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Wednesday, October 28, 2020  Spokane, Washington  Est. May 19, 1883
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Opinion >  Editorial

Rep. Riccelli clear choice in 3rd

The 3rd Legislative District is a rare Democratic stronghold in Eastern Washington, and it has two effective representatives in the House.

Rep. Timm Ormsby is the incumbent for the Position 2 seat, and he’s being challenged by Republican Laura Carder. We endorsed Ormsby in the primary, because of his greater experience, accomplishments and grasp of the issues.

The Position 1 race is between Rep. Marcus Riccelli, a Democrat, and Libertarian Randy McGlenn, who also ran for the seat in 2014.

Riccelli’s resume reflects a genuine concern for his constituents, who reside in a low-income district with pockets of extreme poverty. He is project manager for the Community Health Association of Spokane and was operations manager for the Northeast Community Center in Hillyard. He is also involved in Big Brothers and Big Sisters of Spokane, YMCA Youth Legislature Delegation and serves on the Daybreak Youth Service board.

He is concerned that services for vulnerable populations could be cut as lawmakers hammer out the details of basic education funding. If social services are cut, it could hurt the state’s efforts to close the achievement gap between low-income and minority students and the rest.

Riccelli touts his leadership in getting the Legislature to adopt a transportation funding package that works for Eastern Washington. He notes that the Spokane area will be getting $1.30 in projects for every dollar sent to Olympia. This includes the completion of the north-south freeway. Riccelli also worked to secure the state’s second medical school, on the WSU-Spokane campus.

We disagree with his vote against charter schools, and he ranges to the left of the board on some business issues. We are intrigued by his idea of incorporating SAT scores to lighten the testing load in schools. An alternative assessment would still be needed for students who aren’t on the college track.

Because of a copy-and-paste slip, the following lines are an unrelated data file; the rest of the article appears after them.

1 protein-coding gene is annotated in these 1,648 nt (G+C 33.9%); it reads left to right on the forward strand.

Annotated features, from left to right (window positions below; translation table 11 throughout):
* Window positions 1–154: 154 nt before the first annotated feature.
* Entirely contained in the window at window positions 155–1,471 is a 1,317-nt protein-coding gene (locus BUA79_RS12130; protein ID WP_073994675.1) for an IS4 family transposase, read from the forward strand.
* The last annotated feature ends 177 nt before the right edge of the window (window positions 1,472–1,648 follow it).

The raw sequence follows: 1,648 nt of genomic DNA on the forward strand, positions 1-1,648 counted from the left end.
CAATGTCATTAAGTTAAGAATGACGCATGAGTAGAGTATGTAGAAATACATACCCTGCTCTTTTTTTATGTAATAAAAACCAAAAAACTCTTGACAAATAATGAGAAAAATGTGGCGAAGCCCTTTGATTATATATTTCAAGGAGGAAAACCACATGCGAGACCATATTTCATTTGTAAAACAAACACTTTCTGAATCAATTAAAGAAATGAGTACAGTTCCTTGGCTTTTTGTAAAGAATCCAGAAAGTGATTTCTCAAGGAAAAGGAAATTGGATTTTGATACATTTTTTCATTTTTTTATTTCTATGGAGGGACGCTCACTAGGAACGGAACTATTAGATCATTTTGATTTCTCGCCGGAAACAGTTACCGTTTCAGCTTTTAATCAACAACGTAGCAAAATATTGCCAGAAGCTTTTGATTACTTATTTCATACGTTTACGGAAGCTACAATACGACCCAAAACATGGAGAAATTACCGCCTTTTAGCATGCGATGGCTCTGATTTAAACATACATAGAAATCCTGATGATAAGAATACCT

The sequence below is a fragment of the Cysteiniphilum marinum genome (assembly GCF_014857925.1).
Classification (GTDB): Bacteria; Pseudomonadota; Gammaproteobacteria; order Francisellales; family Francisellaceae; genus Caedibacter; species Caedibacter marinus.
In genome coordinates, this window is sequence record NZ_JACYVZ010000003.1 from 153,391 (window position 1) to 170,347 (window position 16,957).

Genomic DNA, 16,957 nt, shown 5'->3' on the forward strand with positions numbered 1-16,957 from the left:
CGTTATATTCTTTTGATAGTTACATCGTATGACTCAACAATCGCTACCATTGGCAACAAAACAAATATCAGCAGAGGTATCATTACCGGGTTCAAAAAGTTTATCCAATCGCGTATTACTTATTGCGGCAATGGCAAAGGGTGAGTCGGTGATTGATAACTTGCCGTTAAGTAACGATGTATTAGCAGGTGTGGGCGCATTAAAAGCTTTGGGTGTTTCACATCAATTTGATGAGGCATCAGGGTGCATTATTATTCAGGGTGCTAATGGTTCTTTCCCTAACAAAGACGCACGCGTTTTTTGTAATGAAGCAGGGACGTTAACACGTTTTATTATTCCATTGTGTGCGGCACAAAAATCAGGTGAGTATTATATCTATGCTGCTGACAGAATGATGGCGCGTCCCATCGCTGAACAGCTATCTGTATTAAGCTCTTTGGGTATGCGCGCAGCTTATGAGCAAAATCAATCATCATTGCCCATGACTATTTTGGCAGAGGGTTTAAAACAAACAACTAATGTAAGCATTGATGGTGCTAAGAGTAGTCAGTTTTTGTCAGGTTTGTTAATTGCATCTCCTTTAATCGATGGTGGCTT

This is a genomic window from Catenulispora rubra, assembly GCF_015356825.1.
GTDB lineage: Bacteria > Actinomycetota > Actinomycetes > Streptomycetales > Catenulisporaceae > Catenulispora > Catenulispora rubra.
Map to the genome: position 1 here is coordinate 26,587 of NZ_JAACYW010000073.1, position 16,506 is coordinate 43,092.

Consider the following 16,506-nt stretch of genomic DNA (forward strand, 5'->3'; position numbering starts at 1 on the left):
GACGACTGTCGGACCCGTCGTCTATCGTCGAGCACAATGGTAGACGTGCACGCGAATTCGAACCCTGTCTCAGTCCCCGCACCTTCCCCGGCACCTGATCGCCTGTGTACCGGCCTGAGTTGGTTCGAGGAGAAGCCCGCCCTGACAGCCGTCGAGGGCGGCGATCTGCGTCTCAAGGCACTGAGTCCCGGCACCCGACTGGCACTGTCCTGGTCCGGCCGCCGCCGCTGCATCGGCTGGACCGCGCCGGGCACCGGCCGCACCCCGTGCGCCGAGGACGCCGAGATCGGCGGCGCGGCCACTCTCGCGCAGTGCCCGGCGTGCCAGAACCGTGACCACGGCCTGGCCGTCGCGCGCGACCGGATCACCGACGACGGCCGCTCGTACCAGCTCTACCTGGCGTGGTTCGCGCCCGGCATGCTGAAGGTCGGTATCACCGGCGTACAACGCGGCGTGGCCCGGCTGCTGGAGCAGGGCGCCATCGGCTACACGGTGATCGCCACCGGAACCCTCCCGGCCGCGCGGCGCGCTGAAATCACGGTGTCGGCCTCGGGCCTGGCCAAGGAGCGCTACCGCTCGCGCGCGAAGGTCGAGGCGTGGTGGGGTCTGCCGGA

Riccelli wants to pursue some ideas related to children’s health by improving school meals (and if locally sourced food can be included, all the better). He’d also like to see a greater emphasis on physical education. Both efforts are aimed at stemming rising obesity and diabetes rates.

Randy McGlenn has the standard Libertarian agenda. Government is too big and inefficient. He says the regulatory environment is such that only large companies can thrive, which is fine for Seattle, but not for Spokane. He wants to end the tax favoritism for companies like Boeing.

McGlenn would like to see the state move toward a consumption tax, which relies more on the sales tax or a value-added tax, while cutting business and property taxes. It would also preclude an income tax. He opposed the recent gas-tax increase, but he does want the north-south freeway completed.

The problem with McGlenn’s agenda is that it doesn’t have a caucus, and it’s a particularly poor fit for his district, where government does provide valuable services.

Rep. Marcus Riccelli is a rising star in the Democratic caucus and a better fit for the district. He has earned a return trip to Olympia.

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